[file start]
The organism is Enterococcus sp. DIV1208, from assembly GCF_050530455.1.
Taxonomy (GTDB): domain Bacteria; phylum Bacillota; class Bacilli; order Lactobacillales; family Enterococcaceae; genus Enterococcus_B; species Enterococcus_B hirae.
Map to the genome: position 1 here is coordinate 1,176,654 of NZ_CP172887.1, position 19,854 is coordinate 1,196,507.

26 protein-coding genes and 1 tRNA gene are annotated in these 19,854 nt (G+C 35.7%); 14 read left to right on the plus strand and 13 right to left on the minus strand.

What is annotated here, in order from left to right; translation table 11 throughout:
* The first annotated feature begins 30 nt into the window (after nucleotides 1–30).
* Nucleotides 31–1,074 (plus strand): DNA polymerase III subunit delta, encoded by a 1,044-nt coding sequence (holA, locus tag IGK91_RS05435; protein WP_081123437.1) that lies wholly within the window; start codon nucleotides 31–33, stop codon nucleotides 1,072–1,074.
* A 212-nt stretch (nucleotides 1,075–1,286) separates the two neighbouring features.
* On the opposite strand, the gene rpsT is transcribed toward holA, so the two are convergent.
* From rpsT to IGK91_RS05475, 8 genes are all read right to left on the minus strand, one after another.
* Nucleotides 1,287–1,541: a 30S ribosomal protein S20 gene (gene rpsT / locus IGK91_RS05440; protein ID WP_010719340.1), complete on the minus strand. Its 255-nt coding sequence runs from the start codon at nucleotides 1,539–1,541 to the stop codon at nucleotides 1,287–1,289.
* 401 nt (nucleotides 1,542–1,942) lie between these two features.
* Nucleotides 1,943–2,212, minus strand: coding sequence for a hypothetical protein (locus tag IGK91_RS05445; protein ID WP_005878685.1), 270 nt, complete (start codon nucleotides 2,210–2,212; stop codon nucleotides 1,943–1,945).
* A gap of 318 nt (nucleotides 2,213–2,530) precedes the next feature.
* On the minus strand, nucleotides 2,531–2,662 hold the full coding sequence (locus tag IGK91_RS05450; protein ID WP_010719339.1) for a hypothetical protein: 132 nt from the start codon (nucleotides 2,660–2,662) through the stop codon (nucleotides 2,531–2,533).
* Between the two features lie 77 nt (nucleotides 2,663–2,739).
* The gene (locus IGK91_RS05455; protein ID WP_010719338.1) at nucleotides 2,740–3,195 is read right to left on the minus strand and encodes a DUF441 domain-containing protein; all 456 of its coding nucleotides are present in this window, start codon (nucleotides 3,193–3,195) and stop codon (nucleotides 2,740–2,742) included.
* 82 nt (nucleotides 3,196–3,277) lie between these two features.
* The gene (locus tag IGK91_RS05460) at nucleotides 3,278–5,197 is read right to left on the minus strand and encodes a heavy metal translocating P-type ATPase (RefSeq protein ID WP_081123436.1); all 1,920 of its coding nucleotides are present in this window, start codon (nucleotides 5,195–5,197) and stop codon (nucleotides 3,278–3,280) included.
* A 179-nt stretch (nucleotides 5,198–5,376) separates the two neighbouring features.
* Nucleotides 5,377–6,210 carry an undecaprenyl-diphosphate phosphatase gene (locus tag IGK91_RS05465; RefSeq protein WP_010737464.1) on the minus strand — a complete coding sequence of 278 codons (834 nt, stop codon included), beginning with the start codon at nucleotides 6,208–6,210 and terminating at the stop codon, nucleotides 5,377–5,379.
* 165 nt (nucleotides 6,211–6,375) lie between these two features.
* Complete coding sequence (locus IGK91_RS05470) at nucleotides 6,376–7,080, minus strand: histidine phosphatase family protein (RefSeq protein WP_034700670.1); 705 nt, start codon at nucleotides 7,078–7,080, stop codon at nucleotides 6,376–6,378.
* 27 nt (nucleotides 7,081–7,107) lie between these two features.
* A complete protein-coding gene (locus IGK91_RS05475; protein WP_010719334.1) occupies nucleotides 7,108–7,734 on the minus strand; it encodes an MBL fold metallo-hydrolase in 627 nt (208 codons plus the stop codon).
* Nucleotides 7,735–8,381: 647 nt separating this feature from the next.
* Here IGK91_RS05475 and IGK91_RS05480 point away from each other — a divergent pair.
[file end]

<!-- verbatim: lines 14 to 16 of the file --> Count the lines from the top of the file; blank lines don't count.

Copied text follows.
* A gap of 318 nt (nucleotides 2,213–2,530) precedes the next feature.
* On the minus strand, nucleotides 2,531–2,662 hold the full coding sequence (locus tag IGK91_RS05450; protein ID WP_010719339.1) for a hypothetical protein: 132 nt from the start codon (nucleotides 2,660–2,662) through the stop codon (nucleotides 2,531–2,533).
* Between the two features lie 77 nt (nucleotides 2,663–2,739).